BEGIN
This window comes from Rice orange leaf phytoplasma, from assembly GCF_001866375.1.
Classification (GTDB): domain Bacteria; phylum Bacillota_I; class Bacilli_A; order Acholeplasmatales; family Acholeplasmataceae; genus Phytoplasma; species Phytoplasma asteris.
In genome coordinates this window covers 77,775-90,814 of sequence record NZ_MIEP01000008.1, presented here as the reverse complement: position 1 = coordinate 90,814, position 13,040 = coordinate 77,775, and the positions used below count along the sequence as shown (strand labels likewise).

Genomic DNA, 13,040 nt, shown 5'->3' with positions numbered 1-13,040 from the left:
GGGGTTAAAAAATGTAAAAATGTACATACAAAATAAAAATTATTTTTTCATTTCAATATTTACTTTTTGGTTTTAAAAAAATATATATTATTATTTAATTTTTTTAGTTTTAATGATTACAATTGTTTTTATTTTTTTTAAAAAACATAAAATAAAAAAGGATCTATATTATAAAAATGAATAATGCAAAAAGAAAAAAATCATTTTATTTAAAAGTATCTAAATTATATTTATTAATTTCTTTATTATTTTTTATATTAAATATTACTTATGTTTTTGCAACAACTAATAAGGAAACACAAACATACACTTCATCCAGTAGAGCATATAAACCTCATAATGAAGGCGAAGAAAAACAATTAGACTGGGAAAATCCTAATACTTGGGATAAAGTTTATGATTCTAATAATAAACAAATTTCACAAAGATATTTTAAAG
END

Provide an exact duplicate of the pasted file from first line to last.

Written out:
This window comes from Rice orange leaf phytoplasma, from assembly GCF_001866375.1.
Classification (GTDB): domain Bacteria; phylum Bacillota_I; class Bacilli_A; order Acholeplasmatales; family Acholeplasmataceae; genus Phytoplasma; species Phytoplasma asteris.
In genome coordinates this window covers 77,775-90,814 of sequence record NZ_MIEP01000008.1, presented here as the reverse complement: position 1 = coordinate 90,814, position 13,040 = coordinate 77,775, and the positions used below count along the sequence as shown (strand labels likewise).

Genomic DNA, 13,040 nt, shown 5'->3' with positions numbered 1-13,040 from the left:
GGGGTTAAAAAATGTAAAAATGTACATACAAAATAAAAATTATTTTTTCATTTCAATATTTACTTTTTGGTTTTAAAAAAATATATATTATTATTTAATTTTTTTAGTTTTAATGATTACAATTGTTTTTATTTTTTTTAAAAAACATAAAATAAAAAAGGATCTATATTATAAAAATGAATAATGCAAAAAGAAAAAAATCATTTTATTTAAAAGTATCTAAATTATATTTATTAATTTCTTTATTATTTTTTATATTAAATATTACTTATGTTTTTGCAACAACTAATAAGGAAACACAAACATACACTTCATCCAGTAGAGCATATAAACCTCATAATGAAGGCGAAGAAAAACAATTAGACTGGGAAAATCCTAATACTTGGGATAAAGTTTATGATTCTAATAATAAACAAATTTCACAAAGATATTTTAAAG